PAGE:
By Paul Wanecski
As the NFL draft approaches, we here at Hashtag Sports wanted to address the impact that trading up, down or acquiring draft picks would have on the very tight salary cap the Buffalo Bills are working with. While you wouldn't always think the salary cap could have an impact on the draft, with the rookie contracts all basically being pre-negotiated from a dollar perspective, they can absolutely handcuff at team looking to move around.
The Bills are currently expected to spend about $4.5m in this year's upcoming draft if they keep all selections and do not acquire any. The last two years have been more active in draft shifting compared to previously, but don't expect too much movement in 2016. To illustrate the value of a pick, we will compare what the 1st, 5th, 11th, 19th and 31st overall selections are actually worth, simply because after the first round, the salaries for rookies do not have the variances found in round one.
If you were to access Spotrac, you can find the NFL 2016 Draft Tracker which illustrates the difference between the cost of the 1st overall selection through the entire first round. With that also comes some conditions to players who are drafted in the top 10 are given a fifth-year option at a higher pay scale than those drafted 11-32, but that is topic for another day. Below you will find list cost of the 1st, 5th, 11th, 19th and 31st overall selections and what those costs will mean against this years salary cap:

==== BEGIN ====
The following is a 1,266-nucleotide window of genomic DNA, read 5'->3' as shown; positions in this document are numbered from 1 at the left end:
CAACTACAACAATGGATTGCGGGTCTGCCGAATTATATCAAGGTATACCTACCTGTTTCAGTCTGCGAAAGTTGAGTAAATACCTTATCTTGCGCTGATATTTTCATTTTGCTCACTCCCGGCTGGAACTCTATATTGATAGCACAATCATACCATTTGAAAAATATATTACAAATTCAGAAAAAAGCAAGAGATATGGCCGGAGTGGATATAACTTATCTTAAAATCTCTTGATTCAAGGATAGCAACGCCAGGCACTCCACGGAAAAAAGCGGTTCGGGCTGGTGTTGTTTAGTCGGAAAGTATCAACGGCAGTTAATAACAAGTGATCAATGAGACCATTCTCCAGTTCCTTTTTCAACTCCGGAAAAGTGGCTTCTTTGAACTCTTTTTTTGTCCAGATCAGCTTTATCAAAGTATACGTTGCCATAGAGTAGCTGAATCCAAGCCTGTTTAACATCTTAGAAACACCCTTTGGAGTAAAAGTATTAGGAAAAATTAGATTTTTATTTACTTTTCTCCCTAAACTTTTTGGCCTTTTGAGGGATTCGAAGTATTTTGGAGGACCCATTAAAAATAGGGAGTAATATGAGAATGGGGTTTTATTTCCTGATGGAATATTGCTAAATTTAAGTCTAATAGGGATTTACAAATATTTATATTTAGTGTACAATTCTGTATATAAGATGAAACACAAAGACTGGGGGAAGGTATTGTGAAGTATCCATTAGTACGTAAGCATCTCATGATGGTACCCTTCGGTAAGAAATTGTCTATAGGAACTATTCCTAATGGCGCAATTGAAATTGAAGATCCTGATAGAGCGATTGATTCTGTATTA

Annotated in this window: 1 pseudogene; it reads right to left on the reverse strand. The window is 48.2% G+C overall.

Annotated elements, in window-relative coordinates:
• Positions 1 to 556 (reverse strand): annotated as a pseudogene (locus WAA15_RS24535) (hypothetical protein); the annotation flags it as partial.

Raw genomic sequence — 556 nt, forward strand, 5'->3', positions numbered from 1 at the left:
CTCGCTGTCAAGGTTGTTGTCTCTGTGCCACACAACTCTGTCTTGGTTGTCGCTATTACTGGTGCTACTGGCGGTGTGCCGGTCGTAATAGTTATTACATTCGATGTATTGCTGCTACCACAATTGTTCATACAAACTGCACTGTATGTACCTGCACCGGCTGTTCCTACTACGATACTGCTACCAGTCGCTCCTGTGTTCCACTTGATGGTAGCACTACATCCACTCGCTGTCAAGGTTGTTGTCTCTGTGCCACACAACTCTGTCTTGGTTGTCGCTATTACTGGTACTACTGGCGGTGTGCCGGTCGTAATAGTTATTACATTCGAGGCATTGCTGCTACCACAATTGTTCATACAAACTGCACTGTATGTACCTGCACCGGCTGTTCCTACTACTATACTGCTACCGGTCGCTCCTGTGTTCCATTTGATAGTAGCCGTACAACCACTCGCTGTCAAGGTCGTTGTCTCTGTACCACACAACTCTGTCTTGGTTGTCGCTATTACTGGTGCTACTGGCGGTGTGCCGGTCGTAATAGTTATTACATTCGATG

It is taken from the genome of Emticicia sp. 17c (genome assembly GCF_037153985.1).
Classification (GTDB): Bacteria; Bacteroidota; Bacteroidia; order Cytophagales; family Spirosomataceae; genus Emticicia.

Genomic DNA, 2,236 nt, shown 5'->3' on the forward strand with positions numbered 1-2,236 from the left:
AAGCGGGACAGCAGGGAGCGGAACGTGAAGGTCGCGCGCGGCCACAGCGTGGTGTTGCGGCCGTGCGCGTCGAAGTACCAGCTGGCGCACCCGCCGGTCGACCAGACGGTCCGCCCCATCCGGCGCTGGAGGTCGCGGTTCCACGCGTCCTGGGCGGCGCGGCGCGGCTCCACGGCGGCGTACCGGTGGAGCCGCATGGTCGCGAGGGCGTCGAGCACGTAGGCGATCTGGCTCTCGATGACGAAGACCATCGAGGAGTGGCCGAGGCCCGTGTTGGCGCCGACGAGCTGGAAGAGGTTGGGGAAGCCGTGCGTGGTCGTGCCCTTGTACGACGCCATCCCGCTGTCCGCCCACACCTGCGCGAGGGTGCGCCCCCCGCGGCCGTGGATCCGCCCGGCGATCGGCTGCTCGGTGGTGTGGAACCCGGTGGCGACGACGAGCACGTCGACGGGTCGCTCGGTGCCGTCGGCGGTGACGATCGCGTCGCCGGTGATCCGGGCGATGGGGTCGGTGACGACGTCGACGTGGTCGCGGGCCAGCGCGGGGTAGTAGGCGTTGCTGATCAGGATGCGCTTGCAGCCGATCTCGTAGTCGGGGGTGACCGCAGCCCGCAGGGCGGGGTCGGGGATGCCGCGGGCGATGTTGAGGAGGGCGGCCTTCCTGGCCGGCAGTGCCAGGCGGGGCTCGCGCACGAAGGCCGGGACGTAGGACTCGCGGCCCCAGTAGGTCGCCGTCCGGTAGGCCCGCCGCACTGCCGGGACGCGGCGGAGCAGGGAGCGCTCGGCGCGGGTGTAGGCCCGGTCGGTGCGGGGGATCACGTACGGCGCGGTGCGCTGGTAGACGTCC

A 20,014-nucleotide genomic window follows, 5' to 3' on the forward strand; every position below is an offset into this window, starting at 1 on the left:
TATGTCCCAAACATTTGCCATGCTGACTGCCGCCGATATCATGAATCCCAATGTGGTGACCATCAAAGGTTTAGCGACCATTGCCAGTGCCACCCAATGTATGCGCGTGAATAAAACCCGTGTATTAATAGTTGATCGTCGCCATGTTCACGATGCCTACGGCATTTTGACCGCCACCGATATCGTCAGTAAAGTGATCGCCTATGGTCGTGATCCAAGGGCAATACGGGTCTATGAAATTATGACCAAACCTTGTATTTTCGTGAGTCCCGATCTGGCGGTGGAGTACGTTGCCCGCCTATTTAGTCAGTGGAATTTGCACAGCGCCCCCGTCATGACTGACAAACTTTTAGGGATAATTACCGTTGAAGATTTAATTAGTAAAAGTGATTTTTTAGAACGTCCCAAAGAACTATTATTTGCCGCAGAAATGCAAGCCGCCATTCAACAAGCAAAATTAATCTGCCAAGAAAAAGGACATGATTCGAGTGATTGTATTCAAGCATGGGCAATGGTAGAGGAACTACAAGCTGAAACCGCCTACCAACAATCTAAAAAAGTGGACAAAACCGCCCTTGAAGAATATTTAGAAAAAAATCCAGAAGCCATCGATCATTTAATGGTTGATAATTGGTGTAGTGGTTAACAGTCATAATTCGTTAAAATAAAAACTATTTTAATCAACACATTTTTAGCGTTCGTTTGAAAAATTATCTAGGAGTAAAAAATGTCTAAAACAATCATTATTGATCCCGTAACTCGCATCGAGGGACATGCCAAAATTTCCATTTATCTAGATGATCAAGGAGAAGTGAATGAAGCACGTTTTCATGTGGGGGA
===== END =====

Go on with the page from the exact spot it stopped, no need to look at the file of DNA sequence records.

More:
As you can see, while it is a gradually decline outside of pick 11 in salary, the cost of the 1st and 5th overall selections is significantly higher than compared to later selections in the same round. Now, does this usually impact teams? Well, that depends on the circumstances. Currently, the Bills need to tread carefully as they are working with an amazingly small remaining cap number. Could they free up space? Sure, sign Stephon Gilmore to an extension which will likely shave some room off his current $11m cap hit this season. The most pressing issue for Buffalo is that financially it would be foolish for them to trade up in the first round. Even if they trade back, they see a small financial impact but at this point a dollar is a dollar.
After round one, the salaries really dip down, as anything after round 3 is basically league minimum. So, do the Bills have the wiggle room to be aggressive in trades? Unlikely, as it would cost them money to move later picks for veteran players like they have in past (Bryce Brown is an example when he was acquired for a draft pick on day 3) since the league minimum for a 2 year veteran is different than the league minimum for a rookie. All in all, it will be an amazingly dull draft as the Bills will unlikely be able to afford to their picks for players. Now, will they be in the market to dump some players for additional selections? That is very possible, as they would only need to absorb any remaining signing bonus money to make a deal happen and the cost savings by going to a rookie minimum contract versus a player with 3 years vested would probably be in their favor. Again, it appears that the Bills just do not have the space to be aggressive in acquiring players via trade in the draft or have the room to move up in the draft.